Indoor Air Quality
Most of the exposure we get to environmental pollutants occurs by breathing the air indoors. These pollutants come from the products and materials that we use every day. The air in our homes, schools and offices can be 2 to 5 times more polluted, and in some cases 100 times more polluted, than outdoor air.?Indoor Air Quality should be a significant concern to you, because when the hours spent sleeping at home, working in offices or spending time at school are calculated, people generally spend the vast majority of their lives indoors where they are constantly exposed to indoor air pollutants. It is estimated that the average person receives 72 percent of their chemical exposure at home. This means that the very places that most people consider safest, actually exposes them to the greatest amount of some potentially hazardous pollutants.
For the most part, the buildings in which people spend the majority of their time are tightly sealed and insulated to keep out unconditioned outdoor air. What isn’t widely known is that most ventilation systems are designed to bring in very little outdoor air, but instead circulate the indoor air that has already been heated or cooled. While this is quite effective for reducing energy costs, it can have a negative impact on indoor air quality.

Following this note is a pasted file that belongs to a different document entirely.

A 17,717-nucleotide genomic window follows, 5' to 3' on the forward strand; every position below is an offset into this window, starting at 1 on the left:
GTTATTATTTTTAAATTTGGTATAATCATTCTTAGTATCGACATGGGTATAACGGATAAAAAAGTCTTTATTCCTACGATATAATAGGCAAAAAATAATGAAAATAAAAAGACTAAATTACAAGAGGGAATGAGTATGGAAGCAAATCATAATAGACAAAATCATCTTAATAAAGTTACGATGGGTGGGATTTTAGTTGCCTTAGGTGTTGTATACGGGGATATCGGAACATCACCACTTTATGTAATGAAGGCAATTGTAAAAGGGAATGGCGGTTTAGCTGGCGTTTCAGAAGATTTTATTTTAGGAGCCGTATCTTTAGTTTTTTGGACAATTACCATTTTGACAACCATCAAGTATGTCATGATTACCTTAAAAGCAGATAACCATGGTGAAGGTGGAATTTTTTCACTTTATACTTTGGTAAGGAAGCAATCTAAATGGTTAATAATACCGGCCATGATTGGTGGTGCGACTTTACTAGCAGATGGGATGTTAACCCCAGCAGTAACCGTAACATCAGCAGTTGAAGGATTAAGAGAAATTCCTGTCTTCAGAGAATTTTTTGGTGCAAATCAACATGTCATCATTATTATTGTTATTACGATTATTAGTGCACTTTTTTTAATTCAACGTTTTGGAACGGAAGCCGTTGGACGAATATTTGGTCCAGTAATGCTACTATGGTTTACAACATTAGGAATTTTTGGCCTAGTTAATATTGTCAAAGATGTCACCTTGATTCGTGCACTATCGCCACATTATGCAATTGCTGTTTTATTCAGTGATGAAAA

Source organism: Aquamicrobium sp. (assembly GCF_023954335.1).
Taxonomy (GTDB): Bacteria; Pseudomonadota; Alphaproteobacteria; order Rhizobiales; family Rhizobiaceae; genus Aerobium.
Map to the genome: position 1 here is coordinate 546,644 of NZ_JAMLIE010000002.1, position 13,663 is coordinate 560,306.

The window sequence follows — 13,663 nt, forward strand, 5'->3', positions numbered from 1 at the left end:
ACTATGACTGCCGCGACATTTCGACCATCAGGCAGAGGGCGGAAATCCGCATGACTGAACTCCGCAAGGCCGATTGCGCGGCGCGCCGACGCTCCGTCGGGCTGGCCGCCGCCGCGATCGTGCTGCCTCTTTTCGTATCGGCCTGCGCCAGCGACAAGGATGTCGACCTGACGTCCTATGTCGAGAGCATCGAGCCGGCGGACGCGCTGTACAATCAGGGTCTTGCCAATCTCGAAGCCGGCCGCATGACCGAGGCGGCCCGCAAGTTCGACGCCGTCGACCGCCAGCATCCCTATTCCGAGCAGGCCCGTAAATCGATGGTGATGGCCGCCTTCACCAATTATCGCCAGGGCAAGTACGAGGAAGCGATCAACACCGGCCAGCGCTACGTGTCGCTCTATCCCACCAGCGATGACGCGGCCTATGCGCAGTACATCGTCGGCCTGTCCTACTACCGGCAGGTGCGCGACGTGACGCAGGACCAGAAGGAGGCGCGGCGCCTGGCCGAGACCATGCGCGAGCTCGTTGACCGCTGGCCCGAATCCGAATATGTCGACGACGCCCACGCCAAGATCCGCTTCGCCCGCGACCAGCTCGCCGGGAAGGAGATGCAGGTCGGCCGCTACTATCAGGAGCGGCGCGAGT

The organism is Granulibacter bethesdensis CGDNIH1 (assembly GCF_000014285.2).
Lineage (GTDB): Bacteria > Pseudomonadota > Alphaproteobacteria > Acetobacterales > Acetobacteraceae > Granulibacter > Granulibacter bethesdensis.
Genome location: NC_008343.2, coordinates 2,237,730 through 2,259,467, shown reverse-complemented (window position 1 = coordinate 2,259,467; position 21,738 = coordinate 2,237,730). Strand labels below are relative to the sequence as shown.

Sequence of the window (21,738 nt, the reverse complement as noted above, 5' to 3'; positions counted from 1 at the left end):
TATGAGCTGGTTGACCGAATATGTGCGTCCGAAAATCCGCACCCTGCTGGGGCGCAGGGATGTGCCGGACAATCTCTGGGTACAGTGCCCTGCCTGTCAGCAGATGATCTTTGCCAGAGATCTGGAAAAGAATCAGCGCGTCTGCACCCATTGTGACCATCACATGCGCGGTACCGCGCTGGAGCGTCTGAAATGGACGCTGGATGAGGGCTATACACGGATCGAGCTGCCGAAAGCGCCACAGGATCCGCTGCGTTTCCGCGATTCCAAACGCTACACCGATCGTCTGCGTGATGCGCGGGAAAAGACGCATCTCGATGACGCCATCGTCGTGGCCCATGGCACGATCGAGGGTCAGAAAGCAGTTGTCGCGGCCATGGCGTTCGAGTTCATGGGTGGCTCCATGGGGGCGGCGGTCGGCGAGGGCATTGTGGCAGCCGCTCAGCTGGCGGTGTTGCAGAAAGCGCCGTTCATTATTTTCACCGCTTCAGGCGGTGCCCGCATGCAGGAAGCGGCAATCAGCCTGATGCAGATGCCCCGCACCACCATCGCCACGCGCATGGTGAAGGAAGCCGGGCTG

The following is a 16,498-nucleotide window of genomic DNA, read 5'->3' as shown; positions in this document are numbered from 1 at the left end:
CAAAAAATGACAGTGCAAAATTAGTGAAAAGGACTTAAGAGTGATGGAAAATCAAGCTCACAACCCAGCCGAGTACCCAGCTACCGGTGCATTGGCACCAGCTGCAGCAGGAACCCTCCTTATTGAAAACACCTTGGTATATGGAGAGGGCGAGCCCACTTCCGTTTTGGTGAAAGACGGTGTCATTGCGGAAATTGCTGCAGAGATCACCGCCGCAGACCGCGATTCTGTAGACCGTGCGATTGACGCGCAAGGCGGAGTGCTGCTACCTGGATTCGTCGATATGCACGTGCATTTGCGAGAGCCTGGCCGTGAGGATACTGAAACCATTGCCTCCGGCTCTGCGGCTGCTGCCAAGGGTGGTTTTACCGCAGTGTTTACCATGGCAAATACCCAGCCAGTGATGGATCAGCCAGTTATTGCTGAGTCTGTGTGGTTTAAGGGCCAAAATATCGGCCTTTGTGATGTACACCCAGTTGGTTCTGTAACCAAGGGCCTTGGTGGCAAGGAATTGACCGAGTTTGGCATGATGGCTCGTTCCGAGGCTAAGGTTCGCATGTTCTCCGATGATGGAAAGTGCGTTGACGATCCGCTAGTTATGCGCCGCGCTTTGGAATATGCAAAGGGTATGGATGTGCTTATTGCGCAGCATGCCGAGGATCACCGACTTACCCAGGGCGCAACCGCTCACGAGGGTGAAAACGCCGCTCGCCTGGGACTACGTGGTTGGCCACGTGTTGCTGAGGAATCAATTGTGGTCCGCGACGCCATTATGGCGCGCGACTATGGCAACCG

The quality of the indoor air inside homes is important not only for the homeowners’ comfort, but also for their health. Poor indoor air quality has been tied to negative health effects like headaches, fatigue, trouble concentrating, and irritation of the eyes, nose, throat and lungs. Some specific diseases have been linked to air contaminants in some indoor environments, asthma for example, where damp indoor environments exist. In addition, some exposure to elements such as asbestos and radon, do not cause immediate symptoms but can lead to cancer after many years.
Many factors affect Indoor Air Quality. These factors can include poor ventilation from a lack of outside air not getting in, problems with controlling the inside temperature, high or low humidity or recent remodelling and renovations. There are other activities in or near a building that can also affect the fresh air coming into the building. Specific contaminants like dust from construction or renovation, mold, cleaning supplies, pesticides, or other airborne chemicals (including small amounts of chemicals released as a gas over time) may cause poor Indoor Air Quality. Proper ventilation and building care can prevent and fix Indoor Air Quality problems